Because honestly, based on what I read, they didn’t embellish too much. The real Bonin did have a few accomplices, had a messed up childhood, etc. Names change of course, but the filmmakers didn’t take too many extraneous liberties, which is always a good thing. And while I wasn’t a fan of Scott Leet’s performance (which is primarily a lot of nostril flaring and a seeming attempt to raise his eyebrows up until they actually become part of his hairline), he at least looks like the real guy, so that’s good. Things like this help when, for example, the characters walk into a convenience store and you see Starbucks chilled drinks and all 47 flavors of Doritos in the background instead of what SHOULD be on the shelves in 1980. Or when there’s any sort of driving scene, in which you can see modern SUVs and even a Prius (!), at least when they’re not awkwardly framing shots at the ground to avoid seeing the other cars. They got the clothing right at least.
Oddly, they cast Michael Rooker in a small role. I’m always happy to see Rooker pop up in anything, but in a “drifter serial killer” movie, it’s a bit distracting when Henry shows up 20 minutes before the movie ends. It’s sort of like casting Harrison Ford for a small role in your cheesy adventure film – you don’t want Indiana Jones around, reminding folks of the superior film they could be watching. I’m sure it was an intentional tip of the hat, but it’s not a very successful one, in my opinion.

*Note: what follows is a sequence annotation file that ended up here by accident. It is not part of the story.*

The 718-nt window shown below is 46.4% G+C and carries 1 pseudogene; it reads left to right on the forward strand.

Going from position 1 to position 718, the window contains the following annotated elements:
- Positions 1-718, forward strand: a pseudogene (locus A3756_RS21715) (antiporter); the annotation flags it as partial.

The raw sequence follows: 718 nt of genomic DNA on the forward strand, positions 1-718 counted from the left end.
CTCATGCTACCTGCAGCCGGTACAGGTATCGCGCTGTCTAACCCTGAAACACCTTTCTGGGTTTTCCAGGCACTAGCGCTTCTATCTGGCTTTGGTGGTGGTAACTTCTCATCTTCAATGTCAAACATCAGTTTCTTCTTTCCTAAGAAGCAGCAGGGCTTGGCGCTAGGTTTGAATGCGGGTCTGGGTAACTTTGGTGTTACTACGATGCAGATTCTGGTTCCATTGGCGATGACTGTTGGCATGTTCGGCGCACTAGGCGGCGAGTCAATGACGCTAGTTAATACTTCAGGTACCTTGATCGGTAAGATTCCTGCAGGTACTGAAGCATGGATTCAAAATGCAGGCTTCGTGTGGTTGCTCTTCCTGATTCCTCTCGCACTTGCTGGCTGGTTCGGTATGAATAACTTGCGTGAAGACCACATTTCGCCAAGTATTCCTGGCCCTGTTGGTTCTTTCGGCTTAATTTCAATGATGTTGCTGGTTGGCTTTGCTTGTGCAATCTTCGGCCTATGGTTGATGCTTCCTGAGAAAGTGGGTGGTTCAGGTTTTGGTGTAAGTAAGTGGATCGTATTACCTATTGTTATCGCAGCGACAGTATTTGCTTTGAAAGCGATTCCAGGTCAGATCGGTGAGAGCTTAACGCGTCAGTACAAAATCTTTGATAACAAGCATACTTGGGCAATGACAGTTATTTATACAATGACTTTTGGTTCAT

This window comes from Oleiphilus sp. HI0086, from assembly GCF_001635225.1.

One thing I learned later that I wish the movie had worked in was the fact that there were two other killers with the same MO and operating in the same area. Since Bonin meets a new friend to help him every 15 minutes or so, it would have been kind of interesting to have him cross paths with one of the others. The other two are still alive to this day (Bonin was executed in 1996 – the first by lethal injection in California. Grats!), and apparently Bonin met one of the others on Death Row, so that could have been interesting, especially since, as is often the case, there are murders that he confessed to that he didn’t do, and probably vice versa. Thus its very possible that Bonin admitted to one of the others’ kills, or that they took the blame for one of his - there’s a really disturbing Tango & Cash like feature length pissing contest movie in there...